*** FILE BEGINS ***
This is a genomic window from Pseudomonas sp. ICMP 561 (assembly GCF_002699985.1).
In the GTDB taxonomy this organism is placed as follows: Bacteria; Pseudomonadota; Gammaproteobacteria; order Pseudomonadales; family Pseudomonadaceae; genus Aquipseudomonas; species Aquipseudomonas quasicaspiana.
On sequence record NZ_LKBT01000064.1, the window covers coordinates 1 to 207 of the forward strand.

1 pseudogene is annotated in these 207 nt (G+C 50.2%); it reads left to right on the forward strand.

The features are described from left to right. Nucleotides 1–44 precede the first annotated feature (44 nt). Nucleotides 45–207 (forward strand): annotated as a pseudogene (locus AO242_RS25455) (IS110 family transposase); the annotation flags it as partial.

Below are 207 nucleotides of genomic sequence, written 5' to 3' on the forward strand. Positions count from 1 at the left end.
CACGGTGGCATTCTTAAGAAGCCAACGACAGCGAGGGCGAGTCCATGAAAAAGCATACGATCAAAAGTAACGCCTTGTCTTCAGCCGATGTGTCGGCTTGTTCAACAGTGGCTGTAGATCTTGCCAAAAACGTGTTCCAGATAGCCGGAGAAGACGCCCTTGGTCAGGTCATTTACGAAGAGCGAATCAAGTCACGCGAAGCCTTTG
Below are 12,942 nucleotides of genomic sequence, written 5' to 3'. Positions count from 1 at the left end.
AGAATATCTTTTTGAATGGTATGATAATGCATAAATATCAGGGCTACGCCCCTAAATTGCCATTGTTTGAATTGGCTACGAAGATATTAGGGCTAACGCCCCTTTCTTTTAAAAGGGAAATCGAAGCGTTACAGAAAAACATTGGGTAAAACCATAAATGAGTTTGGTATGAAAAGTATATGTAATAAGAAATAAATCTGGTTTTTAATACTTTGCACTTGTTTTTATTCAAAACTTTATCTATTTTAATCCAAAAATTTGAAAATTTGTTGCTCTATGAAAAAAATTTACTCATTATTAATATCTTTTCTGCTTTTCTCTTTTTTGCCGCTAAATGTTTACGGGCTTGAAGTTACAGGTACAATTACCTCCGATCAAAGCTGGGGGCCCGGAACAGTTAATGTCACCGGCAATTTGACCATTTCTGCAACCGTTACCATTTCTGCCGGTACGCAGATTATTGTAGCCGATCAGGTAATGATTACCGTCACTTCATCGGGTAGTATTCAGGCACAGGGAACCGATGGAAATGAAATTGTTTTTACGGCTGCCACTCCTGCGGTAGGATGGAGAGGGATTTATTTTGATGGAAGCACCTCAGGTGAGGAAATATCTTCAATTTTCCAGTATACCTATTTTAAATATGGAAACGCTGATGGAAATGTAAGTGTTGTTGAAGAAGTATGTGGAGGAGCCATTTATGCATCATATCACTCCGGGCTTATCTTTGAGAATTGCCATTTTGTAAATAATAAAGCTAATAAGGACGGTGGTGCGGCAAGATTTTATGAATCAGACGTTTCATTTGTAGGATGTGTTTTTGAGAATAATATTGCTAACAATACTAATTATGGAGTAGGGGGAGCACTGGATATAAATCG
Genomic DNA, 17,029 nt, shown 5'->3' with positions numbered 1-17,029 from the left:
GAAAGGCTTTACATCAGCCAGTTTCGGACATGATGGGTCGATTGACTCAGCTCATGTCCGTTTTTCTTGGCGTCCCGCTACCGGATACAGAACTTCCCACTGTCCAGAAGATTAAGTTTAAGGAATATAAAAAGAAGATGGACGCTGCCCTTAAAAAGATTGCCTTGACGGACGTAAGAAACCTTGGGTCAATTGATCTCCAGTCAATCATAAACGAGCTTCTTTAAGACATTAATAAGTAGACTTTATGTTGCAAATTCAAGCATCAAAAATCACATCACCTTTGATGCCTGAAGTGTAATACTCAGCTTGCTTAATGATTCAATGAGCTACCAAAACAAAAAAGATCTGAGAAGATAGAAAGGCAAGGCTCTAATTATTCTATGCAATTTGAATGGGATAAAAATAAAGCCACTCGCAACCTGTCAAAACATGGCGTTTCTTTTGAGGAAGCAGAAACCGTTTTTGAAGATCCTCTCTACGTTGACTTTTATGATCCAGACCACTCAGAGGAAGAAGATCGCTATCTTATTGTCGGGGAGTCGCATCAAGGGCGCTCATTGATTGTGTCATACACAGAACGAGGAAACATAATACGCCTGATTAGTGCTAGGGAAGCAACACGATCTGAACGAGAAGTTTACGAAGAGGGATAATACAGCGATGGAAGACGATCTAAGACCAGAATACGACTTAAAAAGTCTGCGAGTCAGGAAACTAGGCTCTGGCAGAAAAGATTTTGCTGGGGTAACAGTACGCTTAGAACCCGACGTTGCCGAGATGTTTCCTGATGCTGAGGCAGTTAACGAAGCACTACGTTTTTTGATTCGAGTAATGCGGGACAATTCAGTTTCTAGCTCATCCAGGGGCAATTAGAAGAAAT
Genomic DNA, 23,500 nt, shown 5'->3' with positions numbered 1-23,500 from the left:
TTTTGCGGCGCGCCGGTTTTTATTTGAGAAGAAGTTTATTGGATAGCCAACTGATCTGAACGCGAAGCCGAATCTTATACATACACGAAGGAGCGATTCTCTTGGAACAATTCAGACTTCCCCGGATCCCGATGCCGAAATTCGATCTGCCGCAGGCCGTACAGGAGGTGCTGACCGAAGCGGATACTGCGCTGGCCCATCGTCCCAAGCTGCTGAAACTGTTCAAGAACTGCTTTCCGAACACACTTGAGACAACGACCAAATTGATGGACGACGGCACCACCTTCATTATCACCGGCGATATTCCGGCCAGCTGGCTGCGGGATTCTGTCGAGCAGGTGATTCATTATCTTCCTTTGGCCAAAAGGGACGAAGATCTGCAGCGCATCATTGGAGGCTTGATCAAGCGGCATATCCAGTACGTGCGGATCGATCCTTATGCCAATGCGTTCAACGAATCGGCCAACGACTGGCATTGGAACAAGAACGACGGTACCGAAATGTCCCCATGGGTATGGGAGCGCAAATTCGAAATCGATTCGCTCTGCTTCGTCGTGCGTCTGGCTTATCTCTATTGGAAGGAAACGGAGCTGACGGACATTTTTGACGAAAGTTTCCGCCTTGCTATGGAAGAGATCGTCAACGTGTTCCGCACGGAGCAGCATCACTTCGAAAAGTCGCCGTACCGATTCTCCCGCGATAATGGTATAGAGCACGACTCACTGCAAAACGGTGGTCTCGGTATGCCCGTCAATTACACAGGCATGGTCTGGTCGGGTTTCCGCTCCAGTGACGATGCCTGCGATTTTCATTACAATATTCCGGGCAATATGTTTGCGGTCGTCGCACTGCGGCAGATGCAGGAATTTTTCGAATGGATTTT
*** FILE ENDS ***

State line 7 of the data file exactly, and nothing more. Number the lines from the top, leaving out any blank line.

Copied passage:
CACGGTGGCATTCTTAAGAAGCCAACGACAGCGAGGGCGAGTCCATGAAAAAGCATACGATCAAAAGTAACGCCTTGTCTTCAGCCGATGTGTCGGCTTGTTCAACAGTGGCTGTAGATCTTGCCAAAAACGTGTTCCAGATAGCCGGAGAAGACGCCCTTGGTCAGGTCATTTACGAAGAGCGAATCAAGTCACGCGAAGCCTTTG